After performing a systematic study of the antimicrobial properties of a toxin normally found in a South American wasp, researchers at MIT have now created variants of the peptide that are potent against bacteria but nontoxic to human cells.
science  medicine  antibiotics  wasps 
8 days ago by emkay
Gene that lets you eat as much as you want holds promise against obesity
It sounds too good to be true, but a novel approach that might allow you to eat as much as you want without gaining weight could be a reality in the near future. When a single gene known as RCAN1 was removed in mice and they were fed a high fat diet, they failed to gain weight, even after gorging on high fat foods for prolonged periods.
science  medicine  obesity  genetics 
11 days ago by emkay
Towards a treatment for gluten intolerance: While mutations of the ion-channel CFTR cause cystic fibrosis, its inhibition may serve as a target for addressing celiac disease
About 1 in 100 people suffer from celiac disease, but the prevalence is about three times higher in patients who also suffer from cystic fibrosis.
celiac  medicine  science  genetics 
12 days ago by emkay
How many senses do plants employ? More than animals or people, it seems
Plants are endowed with close equivalents of all five – and as many as 15 others, like the ability to detect electromagnetic force,  that are generally denied to the animal kingdom and its so-called higher life forms. And their sensing is hardly passive; those vining plants have been shown to direct tendrils toward a support located in advance, rather than flailing until they bump something, and even to display preferences among available options.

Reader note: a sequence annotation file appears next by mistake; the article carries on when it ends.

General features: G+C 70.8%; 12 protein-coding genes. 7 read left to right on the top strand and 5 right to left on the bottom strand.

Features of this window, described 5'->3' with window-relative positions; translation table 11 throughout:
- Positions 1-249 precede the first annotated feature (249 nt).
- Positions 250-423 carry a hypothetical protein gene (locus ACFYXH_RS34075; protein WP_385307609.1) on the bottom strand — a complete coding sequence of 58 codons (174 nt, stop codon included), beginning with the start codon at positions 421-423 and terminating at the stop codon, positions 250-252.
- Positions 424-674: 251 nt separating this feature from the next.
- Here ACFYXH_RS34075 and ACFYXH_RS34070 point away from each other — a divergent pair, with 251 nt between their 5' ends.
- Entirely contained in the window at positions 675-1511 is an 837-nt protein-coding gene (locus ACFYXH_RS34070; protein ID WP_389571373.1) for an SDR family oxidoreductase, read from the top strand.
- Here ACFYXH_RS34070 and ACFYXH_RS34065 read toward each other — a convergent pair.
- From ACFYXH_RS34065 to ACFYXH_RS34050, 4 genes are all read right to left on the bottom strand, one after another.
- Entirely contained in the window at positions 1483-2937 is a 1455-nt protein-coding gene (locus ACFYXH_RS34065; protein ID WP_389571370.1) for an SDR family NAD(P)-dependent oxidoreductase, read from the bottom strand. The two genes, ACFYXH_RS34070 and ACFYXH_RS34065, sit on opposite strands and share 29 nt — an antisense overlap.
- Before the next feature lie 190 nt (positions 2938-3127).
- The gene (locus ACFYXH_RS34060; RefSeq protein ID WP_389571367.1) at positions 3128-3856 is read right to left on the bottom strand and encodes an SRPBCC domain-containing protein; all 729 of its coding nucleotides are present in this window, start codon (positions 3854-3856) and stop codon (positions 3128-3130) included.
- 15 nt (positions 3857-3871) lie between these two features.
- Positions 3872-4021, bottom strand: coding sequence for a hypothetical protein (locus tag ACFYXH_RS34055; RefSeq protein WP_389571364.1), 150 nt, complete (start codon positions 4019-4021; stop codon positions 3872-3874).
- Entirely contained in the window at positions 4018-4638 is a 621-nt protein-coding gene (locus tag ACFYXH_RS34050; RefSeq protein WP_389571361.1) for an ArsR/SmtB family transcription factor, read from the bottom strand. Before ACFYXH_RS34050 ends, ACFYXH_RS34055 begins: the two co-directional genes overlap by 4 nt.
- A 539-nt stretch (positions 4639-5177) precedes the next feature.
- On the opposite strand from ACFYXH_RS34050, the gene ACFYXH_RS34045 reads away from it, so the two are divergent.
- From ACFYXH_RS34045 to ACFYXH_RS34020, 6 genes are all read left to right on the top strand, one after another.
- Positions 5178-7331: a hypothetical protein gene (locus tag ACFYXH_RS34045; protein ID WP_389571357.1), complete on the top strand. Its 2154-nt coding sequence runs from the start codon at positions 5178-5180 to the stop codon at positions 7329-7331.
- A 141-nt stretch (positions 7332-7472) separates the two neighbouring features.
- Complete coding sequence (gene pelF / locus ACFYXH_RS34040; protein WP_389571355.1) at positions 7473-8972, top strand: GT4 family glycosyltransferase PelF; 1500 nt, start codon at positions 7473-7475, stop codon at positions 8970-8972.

science  plants  senses  vegetarianism 
15 days ago by emkay
Device could provide refrigeration for off-grid locations
"In the past, people have only been thinking about using it to reduce heating. But now, we know if the shade is used smartly together with some supportive light filtering, it can actually be used to cool the object down,"
science  physics  refrigeration 
16 days ago by emkay
Ointment to counter the effects of brown recluse spider bites is tested on humans
The bite from a brown recluse spider (Loxosceles) can cause skin necrosis, renal failure, and even death. A new ointment is being tested in Brazil, however. Its effects have already been proven in tests conducted in cell cultures and animal models. Now the ointment will have its immunomodulatory action tested on humans in Phase III clinical trials, and it may be included in the treatment protocol for patients who develop lesions caused by the spider bite. The trial has started in October.
science  medicine  spiders 
16 days ago by emkay
A prosthetic arm that decodes phantom limb movements
About 75 percent of amputees exhibit mobility of their phantom limb. Using this information, researchers have developed a prototype capable of detecting these movements and activating a prosthetic arm. The prosthesis does not require any surgery and patients do not need training.
science  prosthetics 
16 days ago by emkay
How Restaurants Got So Loud